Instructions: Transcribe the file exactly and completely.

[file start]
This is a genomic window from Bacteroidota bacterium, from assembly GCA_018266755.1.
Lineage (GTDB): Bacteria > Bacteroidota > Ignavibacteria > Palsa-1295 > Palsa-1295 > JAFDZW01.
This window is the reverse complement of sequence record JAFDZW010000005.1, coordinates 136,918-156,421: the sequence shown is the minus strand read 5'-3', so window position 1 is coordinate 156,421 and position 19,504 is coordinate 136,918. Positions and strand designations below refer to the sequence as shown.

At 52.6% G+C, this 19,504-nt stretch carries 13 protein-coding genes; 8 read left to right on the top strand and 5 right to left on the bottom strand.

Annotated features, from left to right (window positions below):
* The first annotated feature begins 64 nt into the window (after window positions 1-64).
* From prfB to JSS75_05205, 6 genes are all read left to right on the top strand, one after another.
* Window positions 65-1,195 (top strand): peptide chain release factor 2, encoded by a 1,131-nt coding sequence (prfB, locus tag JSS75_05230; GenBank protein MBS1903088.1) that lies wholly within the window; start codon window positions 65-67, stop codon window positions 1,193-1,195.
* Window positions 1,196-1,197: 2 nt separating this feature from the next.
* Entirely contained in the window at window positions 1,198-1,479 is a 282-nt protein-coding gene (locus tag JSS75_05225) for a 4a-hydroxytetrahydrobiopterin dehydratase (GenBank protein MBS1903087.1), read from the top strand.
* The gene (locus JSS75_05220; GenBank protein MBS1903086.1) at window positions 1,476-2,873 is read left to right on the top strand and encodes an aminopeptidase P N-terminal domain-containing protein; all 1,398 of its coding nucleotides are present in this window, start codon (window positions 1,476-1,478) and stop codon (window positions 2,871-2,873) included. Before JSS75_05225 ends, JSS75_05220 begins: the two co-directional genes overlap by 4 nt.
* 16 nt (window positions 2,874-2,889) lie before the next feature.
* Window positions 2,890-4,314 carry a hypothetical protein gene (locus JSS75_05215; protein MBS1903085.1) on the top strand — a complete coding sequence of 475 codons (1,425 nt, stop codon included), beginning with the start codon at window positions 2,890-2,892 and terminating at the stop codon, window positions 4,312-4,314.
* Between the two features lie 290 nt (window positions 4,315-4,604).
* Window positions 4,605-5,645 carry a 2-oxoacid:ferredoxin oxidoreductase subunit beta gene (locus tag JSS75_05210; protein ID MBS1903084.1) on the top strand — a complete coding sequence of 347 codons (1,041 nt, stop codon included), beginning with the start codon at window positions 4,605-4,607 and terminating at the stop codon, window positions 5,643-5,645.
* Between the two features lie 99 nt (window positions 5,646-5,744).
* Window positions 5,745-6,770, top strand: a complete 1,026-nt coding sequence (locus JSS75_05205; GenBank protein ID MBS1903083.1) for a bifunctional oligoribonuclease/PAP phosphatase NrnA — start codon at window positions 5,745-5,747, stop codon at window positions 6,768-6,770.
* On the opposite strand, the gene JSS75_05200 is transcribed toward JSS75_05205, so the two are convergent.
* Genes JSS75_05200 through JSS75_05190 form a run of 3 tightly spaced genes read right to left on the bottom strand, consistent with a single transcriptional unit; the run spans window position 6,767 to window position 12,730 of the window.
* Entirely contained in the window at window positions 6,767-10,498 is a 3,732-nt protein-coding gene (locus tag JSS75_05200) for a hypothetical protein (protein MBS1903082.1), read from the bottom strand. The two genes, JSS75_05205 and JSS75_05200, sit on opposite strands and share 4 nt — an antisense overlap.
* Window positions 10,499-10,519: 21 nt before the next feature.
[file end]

This is a genomic window from Bacteroidota bacterium, from assembly GCA_018266755.1.
Lineage (GTDB): Bacteria > Bacteroidota > Ignavibacteria > Palsa-1295 > Palsa-1295 > JAFDZW01.
This window is the reverse complement of sequence record JAFDZW010000005.1, coordinates 136,918-156,421: the sequence shown is the minus strand read 5'-3', so window position 1 is coordinate 156,421 and position 19,504 is coordinate 136,918. Positions and strand designations below refer to the sequence as shown.

At 52.6% G+C, this 19,504-nt stretch carries 13 protein-coding genes; 8 read left to right on the top strand and 5 right to left on the bottom strand.

Annotated features, from left to right (window positions below):
* The first annotated feature begins 64 nt into the window (after window positions 1-64).
* From prfB to JSS75_05205, 6 genes are all read left to right on the top strand, one after another.
* Window positions 65-1,195 (top strand): peptide chain release factor 2, encoded by a 1,131-nt coding sequence (prfB, locus tag JSS75_05230; GenBank protein MBS1903088.1) that lies wholly within the window; start codon window positions 65-67, stop codon window positions 1,193-1,195.
* Window positions 1,196-1,197: 2 nt separating this feature from the next.
* Entirely contained in the window at window positions 1,198-1,479 is a 282-nt protein-coding gene (locus tag JSS75_05225) for a 4a-hydroxytetrahydrobiopterin dehydratase (GenBank protein MBS1903087.1), read from the top strand.
* The gene (locus JSS75_05220; GenBank protein MBS1903086.1) at window positions 1,476-2,873 is read left to right on the top strand and encodes an aminopeptidase P N-terminal domain-containing protein; all 1,398 of its coding nucleotides are present in this window, start codon (window positions 1,476-1,478) and stop codon (window positions 2,871-2,873) included. Before JSS75_05225 ends, JSS75_05220 begins: the two co-directional genes overlap by 4 nt.
* 16 nt (window positions 2,874-2,889) lie before the next feature.
* Window positions 2,890-4,314 carry a hypothetical protein gene (locus JSS75_05215; protein MBS1903085.1) on the top strand — a complete coding sequence of 475 codons (1,425 nt, stop codon included), beginning with the start codon at window positions 2,890-2,892 and terminating at the stop codon, window positions 4,312-4,314.
* Between the two features lie 290 nt (window positions 4,315-4,604).
* Window positions 4,605-5,645 carry a 2-oxoacid:ferredoxin oxidoreductase subunit beta gene (locus tag JSS75_05210; protein ID MBS1903084.1) on the top strand — a complete coding sequence of 347 codons (1,041 nt, stop codon included), beginning with the start codon at window positions 4,605-4,607 and terminating at the stop codon, window positions 5,643-5,645.
* Between the two features lie 99 nt (window positions 5,646-5,744).
* Window positions 5,745-6,770, top strand: a complete 1,026-nt coding sequence (locus JSS75_05205; GenBank protein ID MBS1903083.1) for a bifunctional oligoribonuclease/PAP phosphatase NrnA — start codon at window positions 5,745-5,747, stop codon at window positions 6,768-6,770.
* On the opposite strand, the gene JSS75_05200 is transcribed toward JSS75_05205, so the two are convergent.
* Genes JSS75_05200 through JSS75_05190 form a run of 3 tightly spaced genes read right to left on the bottom strand, consistent with a single transcriptional unit; the run spans window position 6,767 to window position 12,730 of the window.
* Entirely contained in the window at window positions 6,767-10,498 is a 3,732-nt protein-coding gene (locus tag JSS75_05200) for a hypothetical protein (protein MBS1903082.1), read from the bottom strand. The two genes, JSS75_05205 and JSS75_05200, sit on opposite strands and share 4 nt — an antisense overlap.
* Window positions 10,499-10,519: 21 nt before the next feature.